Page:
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Review: NCAA Football 07

Is new release best college football video game ever?

Posted: Monday July 24, 2006 12:45PM; Updated: Monday July 24, 2006 4:02PM
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NCAA Football 07
NCAA Football 07 features some changes -- and all for the better.
Courtesy EA Sports
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You haven't really played sports video games until you've spent at least one hour sitting in front of the TV, navigating deep inside the guts of the game, a laptop open on the coffee table in front of you while you painstakingly program in the name of each player on your favorite college football team. This is an annual occurrence with EA Sports' NCAA Football series, and this year's version, NCAA Football 07, is no different. There's no way around this, because the NCAA refuses to let anyone market the actual players' names (lest anyone accuse them of being driven by finance -- horrors!).

But, of course, everyone knows the 6-foot-5, 220-pound junior wide receiver wearing number 83 for Notre Dame is Jeff Samardzija. And so we deal with it, changing the names by hand (or buying one of those pre-loaded memory cards). That's an inescapable part of the college game, at least in the gaming world.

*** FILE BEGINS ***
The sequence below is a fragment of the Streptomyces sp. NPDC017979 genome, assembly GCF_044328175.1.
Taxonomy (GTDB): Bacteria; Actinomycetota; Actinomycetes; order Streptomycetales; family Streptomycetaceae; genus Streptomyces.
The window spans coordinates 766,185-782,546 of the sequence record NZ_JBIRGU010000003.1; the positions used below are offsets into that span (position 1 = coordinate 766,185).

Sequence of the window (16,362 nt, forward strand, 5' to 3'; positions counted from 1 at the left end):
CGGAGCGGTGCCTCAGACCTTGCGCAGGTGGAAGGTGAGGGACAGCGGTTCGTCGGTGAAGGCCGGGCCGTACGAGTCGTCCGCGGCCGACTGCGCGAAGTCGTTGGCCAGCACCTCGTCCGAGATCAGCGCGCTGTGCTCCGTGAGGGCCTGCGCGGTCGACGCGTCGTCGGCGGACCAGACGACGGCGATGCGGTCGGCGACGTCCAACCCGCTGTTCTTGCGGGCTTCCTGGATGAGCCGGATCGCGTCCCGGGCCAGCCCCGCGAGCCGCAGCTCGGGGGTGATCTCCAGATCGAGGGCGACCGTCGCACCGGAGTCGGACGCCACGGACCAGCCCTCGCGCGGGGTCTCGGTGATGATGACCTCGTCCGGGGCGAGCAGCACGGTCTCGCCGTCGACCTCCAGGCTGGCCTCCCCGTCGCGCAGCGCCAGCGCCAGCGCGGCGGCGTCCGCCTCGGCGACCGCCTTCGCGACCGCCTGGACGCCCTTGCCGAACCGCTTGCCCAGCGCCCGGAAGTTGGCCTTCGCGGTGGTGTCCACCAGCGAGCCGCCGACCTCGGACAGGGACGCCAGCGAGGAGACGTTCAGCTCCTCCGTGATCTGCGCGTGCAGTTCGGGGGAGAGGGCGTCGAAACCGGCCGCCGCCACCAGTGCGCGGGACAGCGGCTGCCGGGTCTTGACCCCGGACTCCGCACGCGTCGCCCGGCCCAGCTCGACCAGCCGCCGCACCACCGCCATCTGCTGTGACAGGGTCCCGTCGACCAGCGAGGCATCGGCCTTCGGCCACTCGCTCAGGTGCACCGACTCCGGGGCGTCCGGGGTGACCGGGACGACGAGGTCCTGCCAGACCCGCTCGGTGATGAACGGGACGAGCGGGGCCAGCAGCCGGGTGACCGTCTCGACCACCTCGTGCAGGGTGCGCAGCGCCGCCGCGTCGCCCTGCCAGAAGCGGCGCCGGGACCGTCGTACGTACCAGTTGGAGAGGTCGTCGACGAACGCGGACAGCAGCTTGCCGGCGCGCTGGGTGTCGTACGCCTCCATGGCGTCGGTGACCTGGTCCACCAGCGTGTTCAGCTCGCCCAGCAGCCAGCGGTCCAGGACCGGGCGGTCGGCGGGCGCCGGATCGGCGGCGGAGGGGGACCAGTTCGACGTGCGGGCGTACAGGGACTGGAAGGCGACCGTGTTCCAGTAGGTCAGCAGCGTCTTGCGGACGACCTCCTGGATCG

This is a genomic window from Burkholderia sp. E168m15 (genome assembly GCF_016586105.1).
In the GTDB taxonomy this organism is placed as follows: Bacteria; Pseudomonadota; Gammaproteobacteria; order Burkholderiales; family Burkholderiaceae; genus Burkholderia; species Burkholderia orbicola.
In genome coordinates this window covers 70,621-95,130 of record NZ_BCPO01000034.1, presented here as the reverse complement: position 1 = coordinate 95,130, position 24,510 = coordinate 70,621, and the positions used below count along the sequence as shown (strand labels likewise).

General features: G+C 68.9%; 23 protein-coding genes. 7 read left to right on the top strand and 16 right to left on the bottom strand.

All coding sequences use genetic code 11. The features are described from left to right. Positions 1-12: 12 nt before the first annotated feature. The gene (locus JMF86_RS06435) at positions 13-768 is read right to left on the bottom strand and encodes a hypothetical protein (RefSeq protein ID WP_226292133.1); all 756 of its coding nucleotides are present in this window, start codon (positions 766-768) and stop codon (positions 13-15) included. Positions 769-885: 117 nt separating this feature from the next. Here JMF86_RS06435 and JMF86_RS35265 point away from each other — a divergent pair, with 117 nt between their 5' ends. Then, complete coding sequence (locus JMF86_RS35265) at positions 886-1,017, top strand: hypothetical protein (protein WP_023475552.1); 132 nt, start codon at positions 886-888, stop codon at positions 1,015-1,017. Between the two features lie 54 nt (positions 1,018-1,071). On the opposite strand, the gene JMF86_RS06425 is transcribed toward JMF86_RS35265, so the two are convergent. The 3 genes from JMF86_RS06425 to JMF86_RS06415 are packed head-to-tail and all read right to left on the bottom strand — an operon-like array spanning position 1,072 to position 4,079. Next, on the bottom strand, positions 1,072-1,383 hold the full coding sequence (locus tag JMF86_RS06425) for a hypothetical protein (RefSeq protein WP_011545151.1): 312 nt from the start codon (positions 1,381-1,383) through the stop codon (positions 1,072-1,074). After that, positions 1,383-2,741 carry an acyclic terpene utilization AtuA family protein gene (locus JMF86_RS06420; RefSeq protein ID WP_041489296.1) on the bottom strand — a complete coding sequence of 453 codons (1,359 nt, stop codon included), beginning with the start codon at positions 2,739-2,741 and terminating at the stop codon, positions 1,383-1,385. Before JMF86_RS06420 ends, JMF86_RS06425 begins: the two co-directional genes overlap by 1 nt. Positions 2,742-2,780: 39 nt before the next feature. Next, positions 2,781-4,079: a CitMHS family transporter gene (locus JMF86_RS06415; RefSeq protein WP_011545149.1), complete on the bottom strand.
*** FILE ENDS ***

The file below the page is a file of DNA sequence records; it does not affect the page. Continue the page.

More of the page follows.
Over the last six years EA has incrementally improved its college football franchise, and NCAA Football 07 continues that progress, making it the best version to date. While the gameplay generally continues to mirror that of the Madden series, a couple of critical changes make this year's game -- I played the PS2 version -- more compelling than ever.

The most palpable tweak is the reworking of the kicking game. All EA football games formerly required tapping a button several times to get a kick in the air -- once to start the kicking meter, again to max it out and finally when toe met leather. Now that's all been shifted to the right analog stick, making kicking a much more fluid and natural action. And where previous games made blocking or returning kicks irregularly difficult, this year's version introduces a brilliant innovation: first-person view. As the ball is in the air to your kick returner, your point of view suddenly goes from omniscient to inside the helmet of the returner, and the returns become a scramble to save your neck. More than once I broke through the initial wall of defenders only to be blindsided as I scurried down the sideline.

If you're into the little stuff, EA has pumped that up, too. The playbooks have visited BALCO, as they're now 30 percent larger, with more sets available. You're able to challenge calls you disagree with, and on defense you can try to guess the snap count and get a jump on your blocker, at the risk of drawing the offside penalty.

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